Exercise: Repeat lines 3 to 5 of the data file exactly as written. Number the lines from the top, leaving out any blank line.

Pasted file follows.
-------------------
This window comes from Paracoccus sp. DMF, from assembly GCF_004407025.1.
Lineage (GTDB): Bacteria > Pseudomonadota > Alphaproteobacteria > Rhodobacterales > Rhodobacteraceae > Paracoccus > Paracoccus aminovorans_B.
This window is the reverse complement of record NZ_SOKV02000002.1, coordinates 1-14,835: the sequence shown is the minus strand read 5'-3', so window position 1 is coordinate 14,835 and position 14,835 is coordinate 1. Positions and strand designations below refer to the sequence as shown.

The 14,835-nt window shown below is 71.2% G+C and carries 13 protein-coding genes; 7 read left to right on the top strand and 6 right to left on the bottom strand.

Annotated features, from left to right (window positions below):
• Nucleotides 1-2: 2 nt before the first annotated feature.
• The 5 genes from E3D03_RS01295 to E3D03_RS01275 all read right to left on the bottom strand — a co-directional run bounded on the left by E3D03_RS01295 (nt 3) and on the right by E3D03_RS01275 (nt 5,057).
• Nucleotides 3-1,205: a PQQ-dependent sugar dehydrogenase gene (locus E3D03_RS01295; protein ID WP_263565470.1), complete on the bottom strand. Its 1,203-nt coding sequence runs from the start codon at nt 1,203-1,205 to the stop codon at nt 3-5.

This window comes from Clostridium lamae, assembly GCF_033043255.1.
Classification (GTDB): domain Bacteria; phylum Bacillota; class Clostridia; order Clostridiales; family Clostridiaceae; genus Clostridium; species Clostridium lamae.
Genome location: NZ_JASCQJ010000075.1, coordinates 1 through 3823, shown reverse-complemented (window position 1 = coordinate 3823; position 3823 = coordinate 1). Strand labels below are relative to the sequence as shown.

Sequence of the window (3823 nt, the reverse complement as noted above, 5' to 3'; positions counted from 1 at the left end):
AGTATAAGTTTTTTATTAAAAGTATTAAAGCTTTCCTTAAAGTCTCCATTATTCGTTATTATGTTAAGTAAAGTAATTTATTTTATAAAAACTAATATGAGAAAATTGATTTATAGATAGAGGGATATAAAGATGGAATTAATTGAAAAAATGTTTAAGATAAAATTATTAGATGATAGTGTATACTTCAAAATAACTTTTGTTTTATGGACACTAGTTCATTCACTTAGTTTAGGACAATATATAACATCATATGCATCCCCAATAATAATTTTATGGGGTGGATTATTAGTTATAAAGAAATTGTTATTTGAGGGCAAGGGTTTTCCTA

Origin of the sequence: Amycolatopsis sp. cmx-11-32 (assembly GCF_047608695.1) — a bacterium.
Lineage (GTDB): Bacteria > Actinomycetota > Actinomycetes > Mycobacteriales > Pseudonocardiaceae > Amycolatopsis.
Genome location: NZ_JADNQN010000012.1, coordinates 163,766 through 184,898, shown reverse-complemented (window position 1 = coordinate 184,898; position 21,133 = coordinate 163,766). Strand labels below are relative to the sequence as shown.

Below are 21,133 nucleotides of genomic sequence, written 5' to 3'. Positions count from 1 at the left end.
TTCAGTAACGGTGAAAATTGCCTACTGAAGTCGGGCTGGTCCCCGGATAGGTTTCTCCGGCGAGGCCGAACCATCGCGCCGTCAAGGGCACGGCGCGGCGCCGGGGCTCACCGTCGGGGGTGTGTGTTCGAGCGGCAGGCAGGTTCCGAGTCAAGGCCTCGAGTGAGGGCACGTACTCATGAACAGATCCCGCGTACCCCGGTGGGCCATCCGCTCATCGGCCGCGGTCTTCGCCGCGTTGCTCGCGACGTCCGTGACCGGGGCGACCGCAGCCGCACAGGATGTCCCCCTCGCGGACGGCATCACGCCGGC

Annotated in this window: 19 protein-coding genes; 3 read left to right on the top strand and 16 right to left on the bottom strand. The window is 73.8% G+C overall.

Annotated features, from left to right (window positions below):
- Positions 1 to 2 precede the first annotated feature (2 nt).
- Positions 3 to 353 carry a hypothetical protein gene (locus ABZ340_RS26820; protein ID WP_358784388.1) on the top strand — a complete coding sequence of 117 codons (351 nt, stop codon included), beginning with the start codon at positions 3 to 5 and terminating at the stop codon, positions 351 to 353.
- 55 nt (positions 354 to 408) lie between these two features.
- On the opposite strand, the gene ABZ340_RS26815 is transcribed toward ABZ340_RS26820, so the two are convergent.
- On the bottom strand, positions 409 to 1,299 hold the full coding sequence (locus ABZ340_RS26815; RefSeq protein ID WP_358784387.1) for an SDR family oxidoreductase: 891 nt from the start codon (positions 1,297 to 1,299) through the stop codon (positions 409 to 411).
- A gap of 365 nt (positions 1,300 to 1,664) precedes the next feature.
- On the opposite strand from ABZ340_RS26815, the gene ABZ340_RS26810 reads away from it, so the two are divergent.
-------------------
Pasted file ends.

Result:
This window is the reverse complement of record NZ_SOKV02000002.1, coordinates 1-14,835: the sequence shown is the minus strand read 5'-3', so window position 1 is coordinate 14,835 and position 14,835 is coordinate 1. Positions and strand designations below refer to the sequence as shown.

The 14,835-nt window shown below is 71.2% G+C and carries 13 protein-coding genes; 7 read left to right on the top strand and 6 right to left on the bottom strand.

Annotated features, from left to right (window positions below):